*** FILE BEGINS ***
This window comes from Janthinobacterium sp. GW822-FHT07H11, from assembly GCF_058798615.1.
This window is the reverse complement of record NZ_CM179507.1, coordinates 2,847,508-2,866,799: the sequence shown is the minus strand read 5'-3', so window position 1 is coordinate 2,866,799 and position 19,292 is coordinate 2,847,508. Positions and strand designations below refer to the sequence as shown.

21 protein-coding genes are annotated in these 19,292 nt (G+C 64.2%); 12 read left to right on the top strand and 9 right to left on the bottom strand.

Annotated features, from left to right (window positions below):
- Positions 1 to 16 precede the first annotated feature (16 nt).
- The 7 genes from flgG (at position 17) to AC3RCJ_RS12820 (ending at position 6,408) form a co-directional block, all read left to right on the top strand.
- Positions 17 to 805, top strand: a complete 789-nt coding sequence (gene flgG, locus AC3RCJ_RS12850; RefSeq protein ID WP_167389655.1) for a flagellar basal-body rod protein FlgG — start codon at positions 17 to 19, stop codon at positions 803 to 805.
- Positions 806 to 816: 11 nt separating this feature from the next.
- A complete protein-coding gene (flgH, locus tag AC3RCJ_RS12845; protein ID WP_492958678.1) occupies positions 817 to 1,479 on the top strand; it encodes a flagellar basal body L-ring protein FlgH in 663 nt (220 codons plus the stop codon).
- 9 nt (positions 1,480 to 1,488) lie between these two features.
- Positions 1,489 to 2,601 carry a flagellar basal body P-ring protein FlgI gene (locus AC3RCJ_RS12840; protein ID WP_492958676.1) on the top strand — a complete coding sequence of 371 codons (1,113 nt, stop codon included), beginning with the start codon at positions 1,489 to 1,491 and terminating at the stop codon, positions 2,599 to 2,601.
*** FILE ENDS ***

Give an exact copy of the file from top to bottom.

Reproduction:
This window comes from Janthinobacterium sp. GW822-FHT07H11, from assembly GCF_058798615.1.
This window is the reverse complement of record NZ_CM179507.1, coordinates 2,847,508-2,866,799: the sequence shown is the minus strand read 5'-3', so window position 1 is coordinate 2,866,799 and position 19,292 is coordinate 2,847,508. Positions and strand designations below refer to the sequence as shown.

21 protein-coding genes are annotated in these 19,292 nt (G+C 64.2%); 12 read left to right on the top strand and 9 right to left on the bottom strand.

Annotated features, from left to right (window positions below):
- Positions 1 to 16 precede the first annotated feature (16 nt).
- The 7 genes from flgG (at position 17) to AC3RCJ_RS12820 (ending at position 6,408) form a co-directional block, all read left to right on the top strand.
- Positions 17 to 805, top strand: a complete 789-nt coding sequence (gene flgG, locus AC3RCJ_RS12850; RefSeq protein ID WP_167389655.1) for a flagellar basal-body rod protein FlgG — start codon at positions 17 to 19, stop codon at positions 803 to 805.
- Positions 806 to 816: 11 nt separating this feature from the next.
- A complete protein-coding gene (flgH, locus tag AC3RCJ_RS12845; protein ID WP_492958678.1) occupies positions 817 to 1,479 on the top strand; it encodes a flagellar basal body L-ring protein FlgH in 663 nt (220 codons plus the stop codon).
- 9 nt (positions 1,480 to 1,488) lie between these two features.
- Positions 1,489 to 2,601 carry a flagellar basal body P-ring protein FlgI gene (locus AC3RCJ_RS12840; protein ID WP_492958676.1) on the top strand — a complete coding sequence of 371 codons (1,113 nt, stop codon included), beginning with the start codon at positions 1,489 to 1,491 and terminating at the stop codon, positions 2,599 to 2,601.